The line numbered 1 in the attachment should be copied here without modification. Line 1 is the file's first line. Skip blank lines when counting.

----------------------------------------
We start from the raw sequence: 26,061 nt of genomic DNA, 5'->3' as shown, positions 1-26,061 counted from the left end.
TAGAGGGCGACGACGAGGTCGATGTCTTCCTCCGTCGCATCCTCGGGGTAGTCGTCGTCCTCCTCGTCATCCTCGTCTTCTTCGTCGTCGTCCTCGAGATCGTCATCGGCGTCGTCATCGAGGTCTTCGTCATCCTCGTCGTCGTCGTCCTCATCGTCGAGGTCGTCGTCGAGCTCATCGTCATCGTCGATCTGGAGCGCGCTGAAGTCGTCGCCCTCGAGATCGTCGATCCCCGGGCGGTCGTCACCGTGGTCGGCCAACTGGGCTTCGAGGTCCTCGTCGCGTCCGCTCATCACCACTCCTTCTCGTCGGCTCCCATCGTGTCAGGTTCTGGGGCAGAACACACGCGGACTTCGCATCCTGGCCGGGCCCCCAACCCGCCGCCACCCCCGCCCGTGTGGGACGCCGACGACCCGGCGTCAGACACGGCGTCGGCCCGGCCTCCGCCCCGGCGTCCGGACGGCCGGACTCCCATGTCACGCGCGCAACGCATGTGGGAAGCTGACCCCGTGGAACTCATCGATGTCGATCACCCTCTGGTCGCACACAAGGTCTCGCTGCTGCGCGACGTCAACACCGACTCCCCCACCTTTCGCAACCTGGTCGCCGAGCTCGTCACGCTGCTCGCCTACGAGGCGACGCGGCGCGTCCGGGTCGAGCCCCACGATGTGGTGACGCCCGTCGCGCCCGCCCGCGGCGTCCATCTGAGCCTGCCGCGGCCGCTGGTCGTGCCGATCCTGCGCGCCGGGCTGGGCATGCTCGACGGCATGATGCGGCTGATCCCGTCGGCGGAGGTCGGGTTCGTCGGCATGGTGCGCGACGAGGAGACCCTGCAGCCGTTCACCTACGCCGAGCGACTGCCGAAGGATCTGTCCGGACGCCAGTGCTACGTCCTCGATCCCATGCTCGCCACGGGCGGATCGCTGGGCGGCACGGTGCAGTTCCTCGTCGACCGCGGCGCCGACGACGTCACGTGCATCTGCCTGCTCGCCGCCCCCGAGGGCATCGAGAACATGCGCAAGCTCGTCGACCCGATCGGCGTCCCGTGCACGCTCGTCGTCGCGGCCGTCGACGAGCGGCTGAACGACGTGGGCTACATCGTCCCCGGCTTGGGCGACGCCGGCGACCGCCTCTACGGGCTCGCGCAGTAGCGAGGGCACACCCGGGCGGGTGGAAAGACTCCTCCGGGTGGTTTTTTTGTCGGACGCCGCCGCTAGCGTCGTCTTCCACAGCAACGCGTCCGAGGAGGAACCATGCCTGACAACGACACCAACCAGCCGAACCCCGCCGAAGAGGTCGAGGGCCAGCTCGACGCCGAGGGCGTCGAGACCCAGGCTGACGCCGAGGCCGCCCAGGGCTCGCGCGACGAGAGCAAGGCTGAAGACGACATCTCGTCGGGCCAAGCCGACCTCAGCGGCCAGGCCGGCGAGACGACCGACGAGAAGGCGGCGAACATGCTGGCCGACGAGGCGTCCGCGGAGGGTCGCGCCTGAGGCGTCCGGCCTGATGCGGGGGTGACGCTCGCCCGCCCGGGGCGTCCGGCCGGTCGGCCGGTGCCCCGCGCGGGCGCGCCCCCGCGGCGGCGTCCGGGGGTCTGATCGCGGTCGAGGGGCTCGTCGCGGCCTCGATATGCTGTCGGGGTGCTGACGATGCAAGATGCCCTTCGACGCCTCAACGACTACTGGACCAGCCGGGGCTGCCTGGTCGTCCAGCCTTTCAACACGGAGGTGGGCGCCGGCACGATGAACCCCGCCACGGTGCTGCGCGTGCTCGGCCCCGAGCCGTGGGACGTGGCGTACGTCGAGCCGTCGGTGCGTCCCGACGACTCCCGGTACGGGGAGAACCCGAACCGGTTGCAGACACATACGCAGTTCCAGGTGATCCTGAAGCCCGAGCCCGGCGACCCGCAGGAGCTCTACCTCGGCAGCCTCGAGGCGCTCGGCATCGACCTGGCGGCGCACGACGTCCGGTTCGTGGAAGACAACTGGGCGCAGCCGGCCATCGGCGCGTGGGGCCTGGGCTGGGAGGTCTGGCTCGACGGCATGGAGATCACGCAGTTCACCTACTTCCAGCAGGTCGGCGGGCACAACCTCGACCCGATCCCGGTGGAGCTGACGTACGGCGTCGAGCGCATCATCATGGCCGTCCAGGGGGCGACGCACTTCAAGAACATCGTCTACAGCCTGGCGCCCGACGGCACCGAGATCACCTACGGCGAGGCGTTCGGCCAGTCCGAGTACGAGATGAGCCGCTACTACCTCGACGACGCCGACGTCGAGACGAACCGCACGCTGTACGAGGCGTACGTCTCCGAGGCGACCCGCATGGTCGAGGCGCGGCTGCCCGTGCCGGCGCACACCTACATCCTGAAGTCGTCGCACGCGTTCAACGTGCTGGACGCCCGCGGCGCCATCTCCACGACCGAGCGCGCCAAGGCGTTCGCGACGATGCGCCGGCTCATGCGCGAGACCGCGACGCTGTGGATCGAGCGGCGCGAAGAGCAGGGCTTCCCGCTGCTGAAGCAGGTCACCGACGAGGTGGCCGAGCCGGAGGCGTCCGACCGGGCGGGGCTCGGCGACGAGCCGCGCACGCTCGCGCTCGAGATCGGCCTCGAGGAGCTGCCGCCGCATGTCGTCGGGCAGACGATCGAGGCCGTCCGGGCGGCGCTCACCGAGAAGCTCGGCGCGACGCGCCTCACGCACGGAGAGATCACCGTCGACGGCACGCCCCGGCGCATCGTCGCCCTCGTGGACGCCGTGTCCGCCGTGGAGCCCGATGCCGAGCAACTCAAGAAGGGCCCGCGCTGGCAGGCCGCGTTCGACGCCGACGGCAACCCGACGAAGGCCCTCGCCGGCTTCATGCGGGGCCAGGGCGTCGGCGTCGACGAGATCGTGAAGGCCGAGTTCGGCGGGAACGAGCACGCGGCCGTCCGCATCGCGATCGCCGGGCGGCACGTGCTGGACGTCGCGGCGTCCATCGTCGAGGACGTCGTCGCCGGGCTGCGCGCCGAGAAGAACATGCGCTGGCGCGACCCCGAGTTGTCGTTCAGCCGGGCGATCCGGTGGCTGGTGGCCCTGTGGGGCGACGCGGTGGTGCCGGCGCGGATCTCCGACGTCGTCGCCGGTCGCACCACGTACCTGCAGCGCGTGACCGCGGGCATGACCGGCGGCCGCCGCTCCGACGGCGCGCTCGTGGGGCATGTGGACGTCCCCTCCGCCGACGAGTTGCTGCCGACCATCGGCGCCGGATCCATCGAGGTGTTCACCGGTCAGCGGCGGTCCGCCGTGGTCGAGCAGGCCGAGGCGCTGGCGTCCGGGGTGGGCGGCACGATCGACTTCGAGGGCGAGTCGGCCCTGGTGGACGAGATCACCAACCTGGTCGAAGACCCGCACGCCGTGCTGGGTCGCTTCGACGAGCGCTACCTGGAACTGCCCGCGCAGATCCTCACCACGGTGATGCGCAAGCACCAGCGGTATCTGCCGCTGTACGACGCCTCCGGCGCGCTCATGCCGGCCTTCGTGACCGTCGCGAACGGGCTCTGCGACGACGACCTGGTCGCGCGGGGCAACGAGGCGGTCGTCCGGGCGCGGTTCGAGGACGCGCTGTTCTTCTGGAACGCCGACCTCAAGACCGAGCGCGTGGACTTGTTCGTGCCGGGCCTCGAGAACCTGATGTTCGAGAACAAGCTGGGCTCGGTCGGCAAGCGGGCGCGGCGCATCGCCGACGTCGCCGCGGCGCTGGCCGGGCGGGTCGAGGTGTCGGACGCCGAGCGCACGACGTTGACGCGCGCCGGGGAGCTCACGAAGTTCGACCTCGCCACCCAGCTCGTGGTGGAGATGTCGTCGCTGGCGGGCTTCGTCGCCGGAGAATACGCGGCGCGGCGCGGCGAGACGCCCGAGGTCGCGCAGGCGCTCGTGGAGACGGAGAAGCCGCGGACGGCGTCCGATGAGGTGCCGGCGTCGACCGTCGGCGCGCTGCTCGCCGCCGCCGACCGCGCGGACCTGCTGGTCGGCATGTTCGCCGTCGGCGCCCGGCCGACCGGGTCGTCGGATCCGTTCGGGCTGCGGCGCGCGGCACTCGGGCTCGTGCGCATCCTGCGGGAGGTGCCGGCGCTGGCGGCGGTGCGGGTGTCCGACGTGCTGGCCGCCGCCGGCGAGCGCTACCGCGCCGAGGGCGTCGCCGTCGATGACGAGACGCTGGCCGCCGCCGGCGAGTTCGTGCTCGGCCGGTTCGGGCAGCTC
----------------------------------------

We start from the raw sequence: 26,061 nt of genomic DNA, 5'->3' as shown, positions 1-26,061 counted from the left end.